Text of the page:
By Tom Teti 

“Heavenly Father…” Freeman paused, pulled up the sleeves of his sweater. He took a breath, then another, and began again. 

“Heavenly Father…” He stopped again and shifted the weight on his knees. He was conscious of his aches, something rare when he prayed. His whole life he remembered transcending any pain when in prayer. It always endorsed his feeling that he spoke from a wholeness, a mind large as the ocean, a soul open as the sky. It was troubling to notice pain, to have it interrupt his voice. One more trouble on top of so many. 

He’d gone to their other room to be alone. Sometimes, when he tried to pray in the same room as Mary, she would say things. 

“What are you doing down there like that. Get up. Come on, get up.” It would interfere with his concentration, further, with the delight that he hoped would live in him. Praying was always so successful for him. 

“We should go home,” she might say after he had begun. “I think we’ve overstayed our welcome here.”  

“We are home, Mary. We live here now.” Under his breath, because he was such a compulsive truth-teller, he mumbled: “It’s called Assisted Living.”  

“Oh, heavens,” Mary might say. “How can that be? My mother’s coming and she won’t know where to find us.”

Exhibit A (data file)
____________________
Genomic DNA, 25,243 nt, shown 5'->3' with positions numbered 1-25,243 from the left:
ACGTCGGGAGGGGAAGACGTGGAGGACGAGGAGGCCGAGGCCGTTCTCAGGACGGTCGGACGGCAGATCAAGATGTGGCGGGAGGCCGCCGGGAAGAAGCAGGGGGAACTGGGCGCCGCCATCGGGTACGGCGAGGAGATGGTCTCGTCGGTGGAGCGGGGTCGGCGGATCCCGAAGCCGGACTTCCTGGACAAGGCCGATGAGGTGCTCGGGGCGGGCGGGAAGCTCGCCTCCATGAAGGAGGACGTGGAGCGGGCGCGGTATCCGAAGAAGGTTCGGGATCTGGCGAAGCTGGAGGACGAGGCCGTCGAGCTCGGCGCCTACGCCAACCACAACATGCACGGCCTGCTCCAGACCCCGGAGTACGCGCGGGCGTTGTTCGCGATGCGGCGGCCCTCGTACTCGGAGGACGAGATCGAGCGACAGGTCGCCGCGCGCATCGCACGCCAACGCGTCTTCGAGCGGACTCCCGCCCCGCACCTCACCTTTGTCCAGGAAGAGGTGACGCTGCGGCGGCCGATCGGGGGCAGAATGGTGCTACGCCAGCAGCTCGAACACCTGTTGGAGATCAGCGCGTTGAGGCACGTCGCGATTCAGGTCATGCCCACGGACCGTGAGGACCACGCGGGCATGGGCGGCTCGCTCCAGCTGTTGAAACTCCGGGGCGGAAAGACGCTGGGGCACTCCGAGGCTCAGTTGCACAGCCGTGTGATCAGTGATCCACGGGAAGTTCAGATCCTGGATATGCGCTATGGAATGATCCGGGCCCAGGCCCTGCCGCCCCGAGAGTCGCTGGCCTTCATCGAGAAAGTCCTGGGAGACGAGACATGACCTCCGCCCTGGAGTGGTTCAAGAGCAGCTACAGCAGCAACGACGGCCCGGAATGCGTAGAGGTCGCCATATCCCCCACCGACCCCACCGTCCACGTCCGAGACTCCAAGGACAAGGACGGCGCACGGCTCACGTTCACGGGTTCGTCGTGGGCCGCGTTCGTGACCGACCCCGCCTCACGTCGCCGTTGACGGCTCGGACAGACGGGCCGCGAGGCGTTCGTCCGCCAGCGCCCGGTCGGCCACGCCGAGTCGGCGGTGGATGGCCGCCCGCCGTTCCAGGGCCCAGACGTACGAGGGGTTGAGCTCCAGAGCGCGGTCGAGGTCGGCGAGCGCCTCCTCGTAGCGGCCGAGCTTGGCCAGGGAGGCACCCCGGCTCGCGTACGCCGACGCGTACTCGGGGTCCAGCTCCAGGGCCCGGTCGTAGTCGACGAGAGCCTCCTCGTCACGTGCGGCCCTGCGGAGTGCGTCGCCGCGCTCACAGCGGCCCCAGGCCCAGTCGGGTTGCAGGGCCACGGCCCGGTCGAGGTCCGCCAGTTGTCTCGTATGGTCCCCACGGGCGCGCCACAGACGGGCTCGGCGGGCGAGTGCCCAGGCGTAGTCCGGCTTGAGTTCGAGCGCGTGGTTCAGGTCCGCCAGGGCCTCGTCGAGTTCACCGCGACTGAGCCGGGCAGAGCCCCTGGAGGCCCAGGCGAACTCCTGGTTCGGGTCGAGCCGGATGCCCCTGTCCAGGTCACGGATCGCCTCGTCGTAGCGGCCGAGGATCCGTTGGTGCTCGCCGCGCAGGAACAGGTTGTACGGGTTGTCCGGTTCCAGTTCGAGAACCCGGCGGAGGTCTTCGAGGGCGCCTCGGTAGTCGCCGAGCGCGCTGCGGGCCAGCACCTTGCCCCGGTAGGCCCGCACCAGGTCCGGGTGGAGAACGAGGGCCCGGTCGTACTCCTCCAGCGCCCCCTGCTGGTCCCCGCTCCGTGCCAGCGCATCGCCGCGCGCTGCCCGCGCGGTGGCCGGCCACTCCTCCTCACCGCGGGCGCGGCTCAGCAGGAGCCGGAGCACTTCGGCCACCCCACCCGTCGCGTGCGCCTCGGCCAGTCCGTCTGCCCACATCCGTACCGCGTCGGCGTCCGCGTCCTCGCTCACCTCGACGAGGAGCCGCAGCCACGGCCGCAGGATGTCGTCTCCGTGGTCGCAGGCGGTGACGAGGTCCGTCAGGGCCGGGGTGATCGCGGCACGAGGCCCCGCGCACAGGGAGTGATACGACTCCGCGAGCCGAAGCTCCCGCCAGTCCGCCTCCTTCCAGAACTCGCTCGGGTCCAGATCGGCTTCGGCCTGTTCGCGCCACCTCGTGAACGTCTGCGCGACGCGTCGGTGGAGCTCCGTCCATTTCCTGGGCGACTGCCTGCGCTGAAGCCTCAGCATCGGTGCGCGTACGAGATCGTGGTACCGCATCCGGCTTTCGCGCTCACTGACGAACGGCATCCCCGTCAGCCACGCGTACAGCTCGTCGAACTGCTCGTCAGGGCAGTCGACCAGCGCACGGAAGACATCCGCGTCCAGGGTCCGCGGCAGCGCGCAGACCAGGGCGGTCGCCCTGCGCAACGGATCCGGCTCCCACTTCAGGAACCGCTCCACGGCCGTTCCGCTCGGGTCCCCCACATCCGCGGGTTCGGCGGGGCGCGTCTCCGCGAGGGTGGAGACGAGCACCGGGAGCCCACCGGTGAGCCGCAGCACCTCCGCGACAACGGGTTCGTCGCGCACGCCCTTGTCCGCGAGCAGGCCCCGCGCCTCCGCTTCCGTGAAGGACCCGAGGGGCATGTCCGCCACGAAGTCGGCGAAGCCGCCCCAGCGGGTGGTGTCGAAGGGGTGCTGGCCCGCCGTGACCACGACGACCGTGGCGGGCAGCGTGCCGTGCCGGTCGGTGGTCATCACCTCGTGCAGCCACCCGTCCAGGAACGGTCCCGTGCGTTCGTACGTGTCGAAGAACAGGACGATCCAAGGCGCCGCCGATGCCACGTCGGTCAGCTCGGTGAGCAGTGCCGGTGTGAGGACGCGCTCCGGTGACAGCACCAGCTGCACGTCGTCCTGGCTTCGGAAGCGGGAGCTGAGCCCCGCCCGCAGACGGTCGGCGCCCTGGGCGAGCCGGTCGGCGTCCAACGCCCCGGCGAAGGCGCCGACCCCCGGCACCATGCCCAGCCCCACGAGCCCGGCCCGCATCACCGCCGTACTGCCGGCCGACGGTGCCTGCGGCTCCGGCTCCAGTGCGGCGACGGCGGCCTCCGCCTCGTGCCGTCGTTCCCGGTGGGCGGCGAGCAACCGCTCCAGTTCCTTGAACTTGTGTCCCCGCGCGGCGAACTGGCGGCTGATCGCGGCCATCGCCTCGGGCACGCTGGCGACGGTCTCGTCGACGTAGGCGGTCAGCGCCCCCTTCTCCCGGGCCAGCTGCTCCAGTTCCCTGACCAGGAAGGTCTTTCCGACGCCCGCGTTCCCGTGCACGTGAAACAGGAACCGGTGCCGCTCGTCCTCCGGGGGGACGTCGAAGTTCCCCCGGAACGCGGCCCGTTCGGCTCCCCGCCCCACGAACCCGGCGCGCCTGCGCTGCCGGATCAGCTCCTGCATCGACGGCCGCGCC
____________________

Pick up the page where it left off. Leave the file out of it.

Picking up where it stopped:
Her mother was dead thirty-five years, yet almost daily for the last two weeks Mary invoked her name with the idea she’d be visiting. And if not her mother, her children; three of them lived far away, yet she still thought her sons would be coming. She forgot one lived in North Carolina, one in Chicago, and another they weren’t sure. Their only daughter lived twenty minutes away. 

So, more and more, Freeman took to the second room, a guest room that had a small bed in it, to have some moments of peace. Lord help me, he said to himself, to think of it as peace. “It’s solitude,” he said to no one present, nodding in the comfort of finding the right word, a comfort that had always given him a noble feeling. 

At a certain time of day, the middle of morning, he found a shaft of light, sunlight on clear days, that stayed long enough for him to accept it on his knees by the bed that no one actually slept in. He prayed in that light, and on this day the sun demonstrated a great strength. Freeman allowed himself to believe there was always some actualization in the weather, from the Creator. It was up to us to use it, and he knew just how to use the strong sun on this day.